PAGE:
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Sugar Blues

3.99  ·  Rating Details  ·  1,392 Ratings  ·  144 Reviews
It's a prime ingredient in countless substances from cereal to soup, from cola to coffee. Consumed at the rate of one hundred pounds for every American every year, it's as addictive as nicotine -- and as poisonous. It's sugar. And "Sugar Blues", inspired by the crusade of Hollywood legend Gloria Swanson, is the classic, bestselling expose that unmasks our generation's grea ...more
Paperback, 256 pages
Published March 17th 1986 by Grand Central Life & Style
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Jan 13, 2016 Aron rated it it was ok
Recommends it for: those interested in the history of sugar
I would really only recommend this book to someone interested in the history of sugar's refinement and its integration into societies. For that, this book is excellent (or at least appears to be - more on that shortly). Beyond a history lesson though, it falls seriously short. The author is clearly a fanatic, as evidenced by his blaming everything from mental illnesses to the Bubonic plague to freckles on sugar consumption.

I read this book based on a recommendation and the fact that I'm somewhat
Joselito Honestly and Brilliantly
This book was first published in 1975. And if one wants to know the gist of what it tries to convey all he has to to is to turn to pages 59 to 60 thereof where the author quotes an even older work, that of the Japanese natural healer named Sakurazawa who, in his work entitled "You Are All Sanpaku" said:

"Western medicine and science have only just begun to sound alarm signals over the fantastic increase in its per capita sugar consumption, in the United States especially. Their researches and war
Susanna Schick
Feb 28, 2013 Susanna Schick rated it it was amazing
This book changed my LIFE! I was seriously addicted to sugar, like the little girl in that John Waters film with the dark circles under her eyes, only into adulthood. Would drown my sorrows in half a batch of brownie mix, then wonder why I was even more depressed. Quitting cane sugar (and HFCS) was one of the best things I've ever done. I had to stop completely for a few months, then found that if I ate something with sugar I'd want more, the craving would come back as surely as it does for any ...more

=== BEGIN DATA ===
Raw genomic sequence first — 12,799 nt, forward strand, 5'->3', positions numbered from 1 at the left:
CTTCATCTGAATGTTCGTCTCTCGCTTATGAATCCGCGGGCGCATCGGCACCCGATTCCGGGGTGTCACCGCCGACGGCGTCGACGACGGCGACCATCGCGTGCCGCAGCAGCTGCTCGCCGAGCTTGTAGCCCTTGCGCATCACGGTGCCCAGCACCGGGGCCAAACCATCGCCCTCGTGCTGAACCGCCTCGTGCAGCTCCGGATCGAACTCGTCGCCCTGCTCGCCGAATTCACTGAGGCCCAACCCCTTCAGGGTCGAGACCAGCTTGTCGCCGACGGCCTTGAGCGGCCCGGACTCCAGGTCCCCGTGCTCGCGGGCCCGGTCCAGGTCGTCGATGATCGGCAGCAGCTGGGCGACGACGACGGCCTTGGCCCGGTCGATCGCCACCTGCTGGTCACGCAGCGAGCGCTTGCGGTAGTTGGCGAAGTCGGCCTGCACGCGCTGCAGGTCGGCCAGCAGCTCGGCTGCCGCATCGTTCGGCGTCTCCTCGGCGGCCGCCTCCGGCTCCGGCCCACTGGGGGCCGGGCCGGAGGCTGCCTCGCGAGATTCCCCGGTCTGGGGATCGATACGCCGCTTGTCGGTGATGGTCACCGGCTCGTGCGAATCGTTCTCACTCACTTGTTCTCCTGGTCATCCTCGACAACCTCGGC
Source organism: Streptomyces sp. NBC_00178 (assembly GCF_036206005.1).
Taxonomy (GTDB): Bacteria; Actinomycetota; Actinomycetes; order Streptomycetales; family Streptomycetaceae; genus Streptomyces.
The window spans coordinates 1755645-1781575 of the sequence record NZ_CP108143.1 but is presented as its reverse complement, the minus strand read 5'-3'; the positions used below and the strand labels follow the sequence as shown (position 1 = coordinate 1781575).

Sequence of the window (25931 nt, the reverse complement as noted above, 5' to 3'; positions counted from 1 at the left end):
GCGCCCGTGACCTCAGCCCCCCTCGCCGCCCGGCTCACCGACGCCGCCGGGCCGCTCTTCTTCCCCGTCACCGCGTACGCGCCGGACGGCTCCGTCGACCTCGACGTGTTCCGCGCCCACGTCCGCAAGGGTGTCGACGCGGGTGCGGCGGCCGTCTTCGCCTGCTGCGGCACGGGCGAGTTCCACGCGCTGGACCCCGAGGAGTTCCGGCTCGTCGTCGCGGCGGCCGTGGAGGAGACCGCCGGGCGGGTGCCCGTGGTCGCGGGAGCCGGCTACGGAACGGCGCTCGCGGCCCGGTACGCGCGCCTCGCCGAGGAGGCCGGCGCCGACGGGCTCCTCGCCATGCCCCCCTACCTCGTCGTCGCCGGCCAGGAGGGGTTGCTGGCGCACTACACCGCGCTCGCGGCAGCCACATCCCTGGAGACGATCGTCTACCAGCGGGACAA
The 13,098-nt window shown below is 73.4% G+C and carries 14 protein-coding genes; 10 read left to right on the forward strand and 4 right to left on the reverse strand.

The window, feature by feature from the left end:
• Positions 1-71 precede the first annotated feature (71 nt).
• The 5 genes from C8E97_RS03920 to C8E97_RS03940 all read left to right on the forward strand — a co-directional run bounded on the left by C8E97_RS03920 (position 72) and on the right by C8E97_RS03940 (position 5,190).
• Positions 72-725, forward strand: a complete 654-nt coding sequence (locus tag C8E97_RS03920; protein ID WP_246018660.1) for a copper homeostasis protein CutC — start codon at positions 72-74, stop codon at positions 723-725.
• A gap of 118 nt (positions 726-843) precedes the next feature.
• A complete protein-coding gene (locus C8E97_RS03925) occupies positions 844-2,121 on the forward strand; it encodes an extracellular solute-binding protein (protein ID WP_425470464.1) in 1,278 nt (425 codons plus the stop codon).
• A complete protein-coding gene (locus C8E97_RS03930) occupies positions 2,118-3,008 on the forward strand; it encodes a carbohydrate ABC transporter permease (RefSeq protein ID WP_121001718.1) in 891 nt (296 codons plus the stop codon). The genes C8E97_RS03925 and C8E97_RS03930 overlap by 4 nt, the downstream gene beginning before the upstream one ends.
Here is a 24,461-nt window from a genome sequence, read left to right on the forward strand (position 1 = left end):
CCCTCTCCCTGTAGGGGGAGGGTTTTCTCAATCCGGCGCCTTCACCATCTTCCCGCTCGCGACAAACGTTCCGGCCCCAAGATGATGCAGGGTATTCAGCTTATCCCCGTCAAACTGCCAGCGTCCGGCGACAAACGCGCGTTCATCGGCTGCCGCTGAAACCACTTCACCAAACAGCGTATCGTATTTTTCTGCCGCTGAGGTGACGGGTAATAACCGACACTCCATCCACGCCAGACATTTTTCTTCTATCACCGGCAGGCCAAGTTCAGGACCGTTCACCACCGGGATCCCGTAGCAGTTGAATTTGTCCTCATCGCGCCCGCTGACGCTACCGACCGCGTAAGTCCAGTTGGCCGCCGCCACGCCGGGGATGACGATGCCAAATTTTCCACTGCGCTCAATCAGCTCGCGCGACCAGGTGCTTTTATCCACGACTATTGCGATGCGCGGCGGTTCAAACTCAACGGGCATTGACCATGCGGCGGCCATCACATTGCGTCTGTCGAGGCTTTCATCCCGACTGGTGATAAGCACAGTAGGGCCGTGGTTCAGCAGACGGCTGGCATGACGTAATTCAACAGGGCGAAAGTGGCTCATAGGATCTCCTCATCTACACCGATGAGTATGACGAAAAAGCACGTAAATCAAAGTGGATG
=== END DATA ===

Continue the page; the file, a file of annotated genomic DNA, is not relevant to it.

Nov 30, 2014 Chak rated it it was amazing
Recommends it for: People who hate sugar
Recommended to Chak by: Michael, the proofreader at Ally & Gargano
This is a revolutionary book and by that, I mean it is a book for revolutionaries. Completely over the top, way off the deep end, and so far out there that only a person pre-convinced of its premise (refined sugar is the root of all evil in the world, throughout history) can take it seriously. I am one of those people. I love, love, love this book and will probably read it ten more times before I die, but seriously, it's completely insane and actually does trace the evils in the world through su ...more
Bob Redmond
Nov 20, 2010 Bob Redmond rated it it was amazing
Shelves: food-and-farms
This book, written in 1975, gives a historical, social, and nutritional survey of sugar, and concludes that it is one of the most unhealthy and pernicious substances around. It's written in a conversational style not out of place for the mid-70s, but that doesn't mean it is without rigor. While Duffy's breezy style initially made me think this was merely pop-culture fare, 35 years of trends since he published it only reinforce what he was saying. My own research also confirms his facts.

This is s
Oct 18, 2009 Gina rated it liked it
Dufty's sprawling, inflammatory writ of a rant is disorganized and preachy, with a colloquial tone, liberal manipulation of fact, and touch of fanaticism that tempts the reader to dismiss it entirely.

BUT, it is also a punishing and deserved slap in the face for our socially-selected ignorance about sugar. The historical, economic, and chemical truths about sugar refinement and it's effects on us, the over-consumers, were old news at the time of this book's publication in the mid-70s. Yet somehow
Jun 24, 2009 Amanda rated it really liked it